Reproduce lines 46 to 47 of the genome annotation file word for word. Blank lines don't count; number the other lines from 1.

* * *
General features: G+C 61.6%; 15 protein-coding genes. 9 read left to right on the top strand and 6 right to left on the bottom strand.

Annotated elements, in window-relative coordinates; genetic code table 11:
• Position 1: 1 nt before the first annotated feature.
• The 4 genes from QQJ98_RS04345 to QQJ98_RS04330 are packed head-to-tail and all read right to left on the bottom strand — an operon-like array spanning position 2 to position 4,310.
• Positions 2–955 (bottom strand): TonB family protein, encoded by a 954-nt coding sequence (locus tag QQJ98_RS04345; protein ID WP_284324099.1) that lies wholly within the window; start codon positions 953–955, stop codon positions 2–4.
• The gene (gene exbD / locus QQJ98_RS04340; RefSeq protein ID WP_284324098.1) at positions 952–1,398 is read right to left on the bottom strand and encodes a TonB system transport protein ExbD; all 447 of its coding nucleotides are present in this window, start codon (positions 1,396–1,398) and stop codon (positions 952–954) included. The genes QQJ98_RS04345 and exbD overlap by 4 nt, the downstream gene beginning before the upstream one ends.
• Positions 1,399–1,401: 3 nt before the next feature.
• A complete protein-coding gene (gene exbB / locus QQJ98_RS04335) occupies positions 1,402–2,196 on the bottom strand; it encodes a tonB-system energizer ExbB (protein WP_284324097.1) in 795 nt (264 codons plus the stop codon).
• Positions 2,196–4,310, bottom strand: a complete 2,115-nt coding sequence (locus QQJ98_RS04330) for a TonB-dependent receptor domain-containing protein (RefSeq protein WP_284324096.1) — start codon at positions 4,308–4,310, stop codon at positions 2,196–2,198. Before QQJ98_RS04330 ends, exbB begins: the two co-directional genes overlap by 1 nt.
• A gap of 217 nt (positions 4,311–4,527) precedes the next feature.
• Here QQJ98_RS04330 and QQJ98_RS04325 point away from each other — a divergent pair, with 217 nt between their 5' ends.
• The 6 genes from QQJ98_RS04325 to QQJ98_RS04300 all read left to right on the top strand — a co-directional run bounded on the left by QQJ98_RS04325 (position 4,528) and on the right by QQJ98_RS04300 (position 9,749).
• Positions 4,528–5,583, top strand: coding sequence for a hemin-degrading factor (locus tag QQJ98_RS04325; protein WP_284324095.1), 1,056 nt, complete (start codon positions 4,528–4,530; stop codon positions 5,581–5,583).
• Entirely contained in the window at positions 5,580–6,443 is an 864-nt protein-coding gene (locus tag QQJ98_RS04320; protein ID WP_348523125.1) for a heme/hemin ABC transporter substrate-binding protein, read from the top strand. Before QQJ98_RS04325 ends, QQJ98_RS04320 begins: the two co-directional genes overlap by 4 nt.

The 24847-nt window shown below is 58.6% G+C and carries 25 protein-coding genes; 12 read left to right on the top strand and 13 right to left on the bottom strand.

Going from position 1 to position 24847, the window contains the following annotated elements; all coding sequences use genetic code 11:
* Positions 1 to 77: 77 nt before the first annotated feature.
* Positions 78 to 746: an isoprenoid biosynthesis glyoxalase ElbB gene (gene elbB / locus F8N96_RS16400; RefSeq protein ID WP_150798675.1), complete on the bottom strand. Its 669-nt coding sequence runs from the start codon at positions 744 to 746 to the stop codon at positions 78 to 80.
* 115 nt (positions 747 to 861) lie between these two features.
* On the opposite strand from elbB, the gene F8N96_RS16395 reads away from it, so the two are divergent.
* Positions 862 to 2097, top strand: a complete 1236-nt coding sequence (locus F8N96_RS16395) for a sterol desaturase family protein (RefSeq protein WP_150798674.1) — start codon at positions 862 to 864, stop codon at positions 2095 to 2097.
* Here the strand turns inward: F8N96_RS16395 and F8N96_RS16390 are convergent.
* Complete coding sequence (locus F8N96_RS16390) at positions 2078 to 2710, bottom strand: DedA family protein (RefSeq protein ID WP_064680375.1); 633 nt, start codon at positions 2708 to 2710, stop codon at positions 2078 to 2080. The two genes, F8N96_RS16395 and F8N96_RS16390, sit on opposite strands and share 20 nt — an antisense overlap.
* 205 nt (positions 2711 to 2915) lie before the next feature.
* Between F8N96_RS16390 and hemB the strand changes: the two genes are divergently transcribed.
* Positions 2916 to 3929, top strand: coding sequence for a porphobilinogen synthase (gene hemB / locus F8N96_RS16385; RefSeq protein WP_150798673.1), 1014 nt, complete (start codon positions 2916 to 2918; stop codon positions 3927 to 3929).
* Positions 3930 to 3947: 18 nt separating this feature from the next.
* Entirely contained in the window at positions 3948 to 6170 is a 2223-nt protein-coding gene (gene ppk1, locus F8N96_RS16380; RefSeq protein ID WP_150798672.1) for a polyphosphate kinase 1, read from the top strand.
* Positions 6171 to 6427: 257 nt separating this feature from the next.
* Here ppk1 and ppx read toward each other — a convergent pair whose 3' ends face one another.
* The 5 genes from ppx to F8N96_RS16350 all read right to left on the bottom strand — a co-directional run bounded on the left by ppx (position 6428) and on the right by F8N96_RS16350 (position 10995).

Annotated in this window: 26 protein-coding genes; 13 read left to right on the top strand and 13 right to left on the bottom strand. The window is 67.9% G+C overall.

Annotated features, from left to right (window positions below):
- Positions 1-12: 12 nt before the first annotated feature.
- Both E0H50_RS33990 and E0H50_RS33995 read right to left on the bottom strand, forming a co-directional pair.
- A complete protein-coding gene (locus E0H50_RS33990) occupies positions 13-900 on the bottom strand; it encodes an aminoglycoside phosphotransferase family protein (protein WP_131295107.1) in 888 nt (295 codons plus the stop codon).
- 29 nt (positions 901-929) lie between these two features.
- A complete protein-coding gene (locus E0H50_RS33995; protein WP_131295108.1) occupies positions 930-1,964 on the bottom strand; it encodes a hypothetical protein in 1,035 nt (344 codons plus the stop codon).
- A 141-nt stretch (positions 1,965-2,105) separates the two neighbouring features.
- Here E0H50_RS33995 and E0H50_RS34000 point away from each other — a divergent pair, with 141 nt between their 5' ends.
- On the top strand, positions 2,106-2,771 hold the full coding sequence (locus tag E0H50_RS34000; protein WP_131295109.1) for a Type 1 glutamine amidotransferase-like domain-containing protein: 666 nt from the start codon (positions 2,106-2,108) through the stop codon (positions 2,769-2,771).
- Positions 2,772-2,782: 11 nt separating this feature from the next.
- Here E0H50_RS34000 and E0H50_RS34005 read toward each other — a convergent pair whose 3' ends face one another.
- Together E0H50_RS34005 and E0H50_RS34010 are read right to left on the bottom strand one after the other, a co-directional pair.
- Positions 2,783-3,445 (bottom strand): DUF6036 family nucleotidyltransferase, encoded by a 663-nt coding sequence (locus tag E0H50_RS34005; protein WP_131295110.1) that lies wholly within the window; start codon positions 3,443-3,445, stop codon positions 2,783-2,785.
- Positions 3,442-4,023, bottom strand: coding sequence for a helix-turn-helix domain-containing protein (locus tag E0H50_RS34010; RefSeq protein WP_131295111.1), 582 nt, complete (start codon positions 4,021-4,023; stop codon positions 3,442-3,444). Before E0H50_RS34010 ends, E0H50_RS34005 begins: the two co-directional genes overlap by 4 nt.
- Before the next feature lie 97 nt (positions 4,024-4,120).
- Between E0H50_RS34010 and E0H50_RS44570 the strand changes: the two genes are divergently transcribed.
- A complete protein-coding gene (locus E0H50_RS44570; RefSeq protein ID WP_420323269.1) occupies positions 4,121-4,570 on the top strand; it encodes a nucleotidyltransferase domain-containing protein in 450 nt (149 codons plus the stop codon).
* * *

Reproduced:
- Positions 3,442-4,023, bottom strand: coding sequence for a helix-turn-helix domain-containing protein (locus tag E0H50_RS34010; RefSeq protein WP_131295111.1), 582 nt, complete (start codon positions 4,021-4,023; stop codon positions 3,442-3,444). Before E0H50_RS34010 ends, E0H50_RS34005 begins: the two co-directional genes overlap by 4 nt.
- Before the next feature lie 97 nt (positions 4,024-4,120).